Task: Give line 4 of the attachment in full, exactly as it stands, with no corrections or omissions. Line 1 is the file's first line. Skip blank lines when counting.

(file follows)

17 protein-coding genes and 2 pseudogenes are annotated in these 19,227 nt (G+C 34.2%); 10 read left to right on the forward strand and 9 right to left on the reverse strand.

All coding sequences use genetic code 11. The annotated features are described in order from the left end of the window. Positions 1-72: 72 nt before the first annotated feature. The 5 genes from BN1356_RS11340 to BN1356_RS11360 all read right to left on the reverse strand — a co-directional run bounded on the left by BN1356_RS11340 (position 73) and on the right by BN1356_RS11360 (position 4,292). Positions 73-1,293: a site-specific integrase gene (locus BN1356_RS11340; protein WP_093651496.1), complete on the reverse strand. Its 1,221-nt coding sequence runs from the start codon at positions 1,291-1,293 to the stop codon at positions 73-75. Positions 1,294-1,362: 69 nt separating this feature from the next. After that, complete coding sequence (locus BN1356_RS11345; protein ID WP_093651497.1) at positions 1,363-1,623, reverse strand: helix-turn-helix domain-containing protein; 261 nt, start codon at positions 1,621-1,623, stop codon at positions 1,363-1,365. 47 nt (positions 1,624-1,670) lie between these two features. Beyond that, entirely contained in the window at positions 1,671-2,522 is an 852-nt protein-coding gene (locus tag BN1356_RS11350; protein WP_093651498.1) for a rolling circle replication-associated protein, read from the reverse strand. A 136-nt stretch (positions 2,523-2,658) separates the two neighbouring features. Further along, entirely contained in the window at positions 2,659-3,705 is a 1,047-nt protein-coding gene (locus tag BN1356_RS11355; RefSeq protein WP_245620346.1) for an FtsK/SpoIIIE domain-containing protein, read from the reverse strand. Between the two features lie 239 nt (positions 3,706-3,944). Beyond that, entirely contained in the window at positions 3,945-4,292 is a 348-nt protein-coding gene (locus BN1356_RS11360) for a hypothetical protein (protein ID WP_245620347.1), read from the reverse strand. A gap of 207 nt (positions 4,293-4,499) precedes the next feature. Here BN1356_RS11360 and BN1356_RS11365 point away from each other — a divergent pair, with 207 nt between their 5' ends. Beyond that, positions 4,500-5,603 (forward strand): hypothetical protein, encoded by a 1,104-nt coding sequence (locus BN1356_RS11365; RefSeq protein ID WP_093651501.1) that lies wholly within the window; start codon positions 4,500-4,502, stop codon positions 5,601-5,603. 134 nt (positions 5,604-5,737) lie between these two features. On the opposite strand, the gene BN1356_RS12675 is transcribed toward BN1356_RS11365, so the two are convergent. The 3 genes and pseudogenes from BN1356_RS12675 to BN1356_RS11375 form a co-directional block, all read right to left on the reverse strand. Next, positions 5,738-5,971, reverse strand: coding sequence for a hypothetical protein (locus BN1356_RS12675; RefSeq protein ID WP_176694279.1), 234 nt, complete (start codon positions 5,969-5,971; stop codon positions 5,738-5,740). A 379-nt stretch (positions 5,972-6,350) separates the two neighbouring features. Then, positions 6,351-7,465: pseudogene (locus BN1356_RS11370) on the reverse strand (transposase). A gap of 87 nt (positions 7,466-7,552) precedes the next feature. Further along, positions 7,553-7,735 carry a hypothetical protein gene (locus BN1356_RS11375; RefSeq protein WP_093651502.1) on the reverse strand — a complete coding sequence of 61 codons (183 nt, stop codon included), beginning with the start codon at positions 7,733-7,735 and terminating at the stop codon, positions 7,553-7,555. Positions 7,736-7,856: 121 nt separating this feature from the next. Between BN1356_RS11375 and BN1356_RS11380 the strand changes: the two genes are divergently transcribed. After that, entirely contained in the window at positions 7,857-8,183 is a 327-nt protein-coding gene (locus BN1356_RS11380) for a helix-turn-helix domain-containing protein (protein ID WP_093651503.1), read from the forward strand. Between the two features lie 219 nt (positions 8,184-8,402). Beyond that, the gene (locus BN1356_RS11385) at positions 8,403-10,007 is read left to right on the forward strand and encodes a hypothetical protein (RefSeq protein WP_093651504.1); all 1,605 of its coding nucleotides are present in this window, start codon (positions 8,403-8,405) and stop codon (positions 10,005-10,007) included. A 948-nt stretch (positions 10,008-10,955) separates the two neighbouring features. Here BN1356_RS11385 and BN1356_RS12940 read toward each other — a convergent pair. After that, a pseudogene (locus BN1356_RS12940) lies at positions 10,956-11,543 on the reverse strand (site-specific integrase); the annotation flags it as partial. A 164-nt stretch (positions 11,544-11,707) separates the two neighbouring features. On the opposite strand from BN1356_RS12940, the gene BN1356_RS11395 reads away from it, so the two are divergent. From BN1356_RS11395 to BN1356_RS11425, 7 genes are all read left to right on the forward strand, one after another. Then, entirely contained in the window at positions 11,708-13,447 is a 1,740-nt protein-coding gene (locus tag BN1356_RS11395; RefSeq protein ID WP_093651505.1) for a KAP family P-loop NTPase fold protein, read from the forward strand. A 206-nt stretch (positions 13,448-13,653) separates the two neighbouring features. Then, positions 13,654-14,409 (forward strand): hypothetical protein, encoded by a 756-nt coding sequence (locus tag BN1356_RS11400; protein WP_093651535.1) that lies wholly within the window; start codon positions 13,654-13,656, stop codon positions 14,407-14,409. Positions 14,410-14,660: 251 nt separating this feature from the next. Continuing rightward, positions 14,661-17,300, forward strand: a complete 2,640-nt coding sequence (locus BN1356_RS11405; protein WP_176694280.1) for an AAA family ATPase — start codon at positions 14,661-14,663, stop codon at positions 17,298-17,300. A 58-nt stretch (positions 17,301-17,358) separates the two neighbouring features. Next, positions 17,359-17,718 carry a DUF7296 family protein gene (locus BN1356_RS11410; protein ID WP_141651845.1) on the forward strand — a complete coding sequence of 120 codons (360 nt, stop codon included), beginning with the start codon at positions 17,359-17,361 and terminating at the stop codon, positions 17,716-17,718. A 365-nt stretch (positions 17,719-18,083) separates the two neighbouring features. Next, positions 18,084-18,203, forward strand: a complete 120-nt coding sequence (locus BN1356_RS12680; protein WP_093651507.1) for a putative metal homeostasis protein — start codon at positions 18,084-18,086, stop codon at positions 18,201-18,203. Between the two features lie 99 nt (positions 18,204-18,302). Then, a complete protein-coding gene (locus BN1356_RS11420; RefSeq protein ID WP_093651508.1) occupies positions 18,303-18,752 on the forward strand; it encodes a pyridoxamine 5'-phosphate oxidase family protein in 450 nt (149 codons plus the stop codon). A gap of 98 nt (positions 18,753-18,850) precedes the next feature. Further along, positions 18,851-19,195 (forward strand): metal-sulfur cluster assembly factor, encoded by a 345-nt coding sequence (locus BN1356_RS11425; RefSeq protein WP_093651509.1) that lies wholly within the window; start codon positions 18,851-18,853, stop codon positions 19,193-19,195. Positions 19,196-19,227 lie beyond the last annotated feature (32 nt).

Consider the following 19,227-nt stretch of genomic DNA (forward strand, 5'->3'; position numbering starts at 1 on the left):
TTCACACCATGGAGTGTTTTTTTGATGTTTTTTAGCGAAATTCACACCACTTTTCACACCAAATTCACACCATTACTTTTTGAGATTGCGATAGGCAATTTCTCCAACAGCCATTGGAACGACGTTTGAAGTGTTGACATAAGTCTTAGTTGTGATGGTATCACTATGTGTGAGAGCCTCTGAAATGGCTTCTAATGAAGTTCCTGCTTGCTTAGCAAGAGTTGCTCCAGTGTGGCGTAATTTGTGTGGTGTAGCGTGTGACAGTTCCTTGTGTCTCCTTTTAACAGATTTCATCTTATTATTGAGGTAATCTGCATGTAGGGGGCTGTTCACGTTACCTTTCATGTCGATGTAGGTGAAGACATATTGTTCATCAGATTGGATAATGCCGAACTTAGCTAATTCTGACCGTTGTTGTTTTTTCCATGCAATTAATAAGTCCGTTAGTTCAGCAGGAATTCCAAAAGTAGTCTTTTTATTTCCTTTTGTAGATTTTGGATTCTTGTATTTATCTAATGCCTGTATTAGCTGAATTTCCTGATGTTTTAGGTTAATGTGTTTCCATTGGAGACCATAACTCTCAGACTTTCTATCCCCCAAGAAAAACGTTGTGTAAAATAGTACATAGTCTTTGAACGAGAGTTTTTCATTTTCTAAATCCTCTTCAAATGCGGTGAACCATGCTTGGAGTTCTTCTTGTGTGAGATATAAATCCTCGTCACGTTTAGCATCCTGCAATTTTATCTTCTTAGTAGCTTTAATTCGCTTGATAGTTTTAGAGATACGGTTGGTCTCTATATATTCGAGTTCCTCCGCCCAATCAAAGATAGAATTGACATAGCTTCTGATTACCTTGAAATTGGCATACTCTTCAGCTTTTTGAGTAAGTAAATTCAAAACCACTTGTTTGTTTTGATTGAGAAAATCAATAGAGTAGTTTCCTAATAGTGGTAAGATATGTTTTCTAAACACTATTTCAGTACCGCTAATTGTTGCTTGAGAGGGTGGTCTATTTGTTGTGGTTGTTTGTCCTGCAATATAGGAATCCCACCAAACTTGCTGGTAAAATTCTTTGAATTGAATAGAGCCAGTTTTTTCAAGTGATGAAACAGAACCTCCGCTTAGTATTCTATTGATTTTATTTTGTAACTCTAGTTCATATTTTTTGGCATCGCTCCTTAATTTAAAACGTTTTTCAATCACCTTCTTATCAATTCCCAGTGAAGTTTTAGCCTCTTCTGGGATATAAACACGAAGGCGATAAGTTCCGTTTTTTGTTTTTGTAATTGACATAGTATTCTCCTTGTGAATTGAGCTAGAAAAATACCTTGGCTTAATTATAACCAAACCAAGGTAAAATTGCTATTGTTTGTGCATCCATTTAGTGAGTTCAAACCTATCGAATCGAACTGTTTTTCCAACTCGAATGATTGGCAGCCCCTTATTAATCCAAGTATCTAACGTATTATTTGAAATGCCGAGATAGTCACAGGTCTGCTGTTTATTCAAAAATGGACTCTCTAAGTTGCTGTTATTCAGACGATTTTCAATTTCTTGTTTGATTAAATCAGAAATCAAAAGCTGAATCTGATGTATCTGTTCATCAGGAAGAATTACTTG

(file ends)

TTCACACCATGGAGTGTTTTTTTGATGTTTTTTAGCGAAATTCACACCACTTTTCACACCAAATTCACACCATTACTTTTTGAGATTGCGATAGGCAATTTCTCCAACAGCCATTGGAACGACGTTTGAAGTGTTGACATAAGTCTTAGTTGTGATGGTATCACTATGTGTGAGAGCCTCTGAAATGGCTTCTAATGAAGTTCCTGCTTGCTTAGCAAGAGTTGCTCCAGTGTGGCGTAATTTGTGTGGTGTAGCGTGTGACAGTTCCTTGTGTCTCCTTTTAACAGATTTCATCTTATTATTGAGGTAATCTGCATGTAGGGGGCTGTTCACGTTACCTTTCATGTCGATGTAGGTGAAGACATATTGTTCATCAGATTGGATAATGCCGAACTTAGCTAATTCTGACCGTTGTTGTTTTTTCCATGCAATTAATAAGTCCGTTAGTTCAGCAGGAATTCCAAAAGTAGTCTTTTTATTTCCTTTTGTAGATTTTGGATTCTTGTATTTATCTAATGCCTGTATTAGCTGAATTTCCTGATGTTTTAGGTTAATGTGTTTCCATTGGAGACCATAACTCTCAGACTTTCTATCCCCCAAGAAAAACGTTGTGTAAAATAGTACATAGTCTTTGAACGAGAGTTTTTCATTTTCTAAATCCTCTTCAAATGCGGTGAACCATGCTTGGAGTTCTTCTTGTGTGAGATATAAATCCTCGTCACGTTTAGCATCCTGCAATTTTATCTTCTTAGTAGCTTTAATTCGCTTGATAGTTTTAGAGATACGGTTGGTCTCTATATATTCGAGTTCCTCCGCCCAATCAAAGATAGAATTGACATAGCTTCTGATTACCTTGAAATTGGCATACTCTTCAGCTTTTTGAGTAAGTAAATTCAAAACCACTTGTTTGTTTTGATTGAGAAAATCAATAGAGTAGTTTCCTAATAGTGGTAAGATATGTTTTCTAAACACTATTTCAGTACCGCTAATTGTTGCTTGAGAGGGTGGTCTATTTGTTGTGGTTGTTTGTCCTGCAATATAGGAATCCCACCAAACTTGCTGGTAAAATTCTTTGAATTGAATAGAGCCAGTTTTTTCAAGTGATGAAACAGAACCTCCGCTTAGTATTCTATTGATTTTATTTTGTAACTCTAGTTCATATTTTTTGGCATCGCTCCTTAATTTAAAACGTTTTTCAATCACCTTCTTATCAATTCCCAGTGAAGTTTTAGCCTCTTCTGGGATATAAACACGAAGGCGATAAGTTCCGTTTTTTGTTTTTGTAATTGACATAGTATTCTCCTTGTGAATTGAGCTAGAAAAATACCTTGGCTTAATTATAACCAAACCAAGGTAAAATTGCTATTGTTTGTGCATCCATTTAGTGAGTTCAAACCTATCGAATCGAACTGTTTTTCCAACTCGAATGATTGGCAGCCCCTTATTAATCCAAGTATCTAACGTATTATTTGAAATGCCGAGATAGTCACAGGTCTGCTGTTTATTCAAAAATGGACTCTCTAAGTTGCTGTTATTCAGACGATTTTCAATTTCTTGTTTGATTAAATCAGAAATCAAAAGCTGAATCTGATGTATCTGTTCATCAGGAAGAATTACTTG